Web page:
Figure 1. Left ventricular volume-time curves for the control group and MR group at baseline and 12 months after surgery. Data are mean ± SE. Ejection rate and early filling rate are decreased in MR 1 year after surgery.
Figure 2. Two-dimensional circumferential strain vs. time curves (A) and torsion shear angle vs. time curves (B) in control vs. MR before and after surgery. One year after surgery, MR patients demonstrate a decrease in circumferential strain relaxation rate as represented by a flatter curve during early diastole.
Mitral Annular Dynamics
Figure 3 demonstrates an example of MA landmarks of a randomly selected MR patient with four and two chamber views before and after surgery. Movies of this patient’s MA movements are attached as Supplemental Material. MA transverse diameter and septal-lateral diameter measured at ES were significantly dilated in MR at baseline vs. controls (transverse diameter: 45.83 ± 6.68 vs. 35.95 ± 4.07 mm, P < 0.001; septal-lateral diameter: 43.58 ± 7.52 vs. 35.51 ± 3.38 mm, P < 0.001), but returned to normal size after surgery due to the use of annuloplasty band (transverse diameter: 32.26 ± 5.1 mm, P < 0.001 vs. control and pre-surgical MR; septal-lateral diameter: 35.01 ± 5.27 mm, P < 0.001 vs. pre-surgical MR). However, MA dynamics in MR patients was impaired at 1-year post-surgery, demonstrated by the significant decrease in peak MA inferior, lateral, and septal displacements (Table 3). Furthermore, peak early diastolic MA lateral, septal, and centroid to apex relaxing rates were significantly decreased in post-surgical MR vs. control and pre-surgical MR. Figure 4 depicts the MA dynamics in terms of centroid to apex shortening-time curves in control and MR before and after surgery, indicating a decreased peak MA motion and flattened slope of diastolic arm of the curves in MR post-surgery, which correspond to the decreased peak early diastolic MA centroid to apex relaxation rate in MR after surgery.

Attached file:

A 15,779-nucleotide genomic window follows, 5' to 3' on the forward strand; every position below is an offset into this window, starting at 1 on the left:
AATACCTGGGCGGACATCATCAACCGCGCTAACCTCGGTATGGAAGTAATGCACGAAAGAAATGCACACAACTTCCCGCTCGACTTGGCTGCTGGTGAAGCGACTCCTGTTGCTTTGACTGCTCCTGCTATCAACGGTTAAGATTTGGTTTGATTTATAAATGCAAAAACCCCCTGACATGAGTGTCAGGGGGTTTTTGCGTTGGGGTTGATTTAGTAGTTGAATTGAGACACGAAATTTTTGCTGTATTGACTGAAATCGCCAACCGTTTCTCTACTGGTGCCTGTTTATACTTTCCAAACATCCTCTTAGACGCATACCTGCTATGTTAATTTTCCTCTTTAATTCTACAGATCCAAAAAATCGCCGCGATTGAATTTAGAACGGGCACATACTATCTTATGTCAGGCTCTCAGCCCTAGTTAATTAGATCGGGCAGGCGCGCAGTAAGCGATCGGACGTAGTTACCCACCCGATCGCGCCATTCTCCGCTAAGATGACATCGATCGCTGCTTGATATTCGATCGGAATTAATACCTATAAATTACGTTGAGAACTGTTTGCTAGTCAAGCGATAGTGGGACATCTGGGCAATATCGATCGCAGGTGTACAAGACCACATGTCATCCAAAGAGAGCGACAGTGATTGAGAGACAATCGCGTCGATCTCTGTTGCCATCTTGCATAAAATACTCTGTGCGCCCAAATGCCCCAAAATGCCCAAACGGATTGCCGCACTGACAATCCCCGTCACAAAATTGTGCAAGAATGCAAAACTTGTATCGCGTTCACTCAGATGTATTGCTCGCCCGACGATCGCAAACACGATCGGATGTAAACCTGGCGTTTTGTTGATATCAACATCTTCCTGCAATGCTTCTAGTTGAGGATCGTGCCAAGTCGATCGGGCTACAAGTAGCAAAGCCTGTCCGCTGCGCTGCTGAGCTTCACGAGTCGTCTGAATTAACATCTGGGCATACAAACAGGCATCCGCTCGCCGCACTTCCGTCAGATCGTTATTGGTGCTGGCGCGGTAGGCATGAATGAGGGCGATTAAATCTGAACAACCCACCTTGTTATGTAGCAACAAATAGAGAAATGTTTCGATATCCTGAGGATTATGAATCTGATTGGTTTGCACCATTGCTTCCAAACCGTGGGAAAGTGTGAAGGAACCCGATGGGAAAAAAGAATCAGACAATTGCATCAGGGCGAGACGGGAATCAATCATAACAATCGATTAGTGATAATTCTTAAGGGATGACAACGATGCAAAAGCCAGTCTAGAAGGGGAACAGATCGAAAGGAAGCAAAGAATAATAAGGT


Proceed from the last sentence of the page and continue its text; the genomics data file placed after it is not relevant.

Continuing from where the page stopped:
Figure 3. Representative MR LV end-diastolic and end-systolic 4 chamber view (top) and 2 chamber view (bottom) before and after surgery. The mitral annulus septal lateral diameter as well as the transverse diameter is reduced after surgery. Up triangle: basal septal; down triangle: basal lateral; + : basal anterior; *: basal inferior. ED: end-diastole; ES: end-systole.
Figure 4. Mitral annular centroid to apex shortening (in mm) vs. time curves in control vs. MR before and after surgery. One year after surgery, MR patients demonstrate a decrease in mitral annulus mechanics compared with control. MA, mitral annulus; C, centroid; A, apex; Dist, distance; Disp, displacement. Data are mean ± SE.
LA Volumetric and Functional Measurements
LA maximum, minimum volumes, and volume at atrial active kick were significantly increased in MR patients before surgery (Table 4; Figure 5). One year after surgery, the volumetric measurements were decreased but still significantly above normal except for LA maximum volume. LA early diastolic function measured as LAEFpassive and LA peak early diastolic ejection rate were significantly decreased below normal post-surgery. Time to maximum LA volume was increased post-surgery vs. its baseline.
Figure 5. Left atrial volume-time curves for the control group and MR group at baseline and 12 months after surgery. Data are mean ± SE.
Association of MA Motion with LV, LA Functions
Peak MA centroid to apex shortening was significantly associated with LVEF (P = 0.0059) and LAEF (P = 0.0156). During LV systolic phase, the linear relationships were positively significant between peak LV ejection rate and MA centroid to apex shortening rate (P = 0.0004) and between peak LA filling rate and MA centroid to apex shortening rate (P = 0.0093). During LV early diastolic phase, LV peak early diastolic filling rate was significantly associated with both MA peak early diastolic centroid to apex relaxation rate (P = 0.0113) and LA peak early diastolic ejection rate (P < 0.0001). All models were adjusted for age and gender.
The major findings of our current investigation are that one-year after surgery: (1) MA motion is impaired during diastole; (2) LV diastolic functions, comprehensively evaluated by cMRI, remain significantly impaired in MR; (3) LA volume and function do not return to normal post-surgery; and (4) MA motion is significantly associated with LV and LA systolic and diastolic functions. Our results therefore highlight the importance of further investigating the long-term effect of MA kinetics and its interaction with the LV and LA on the overall cardiac function post MV repair.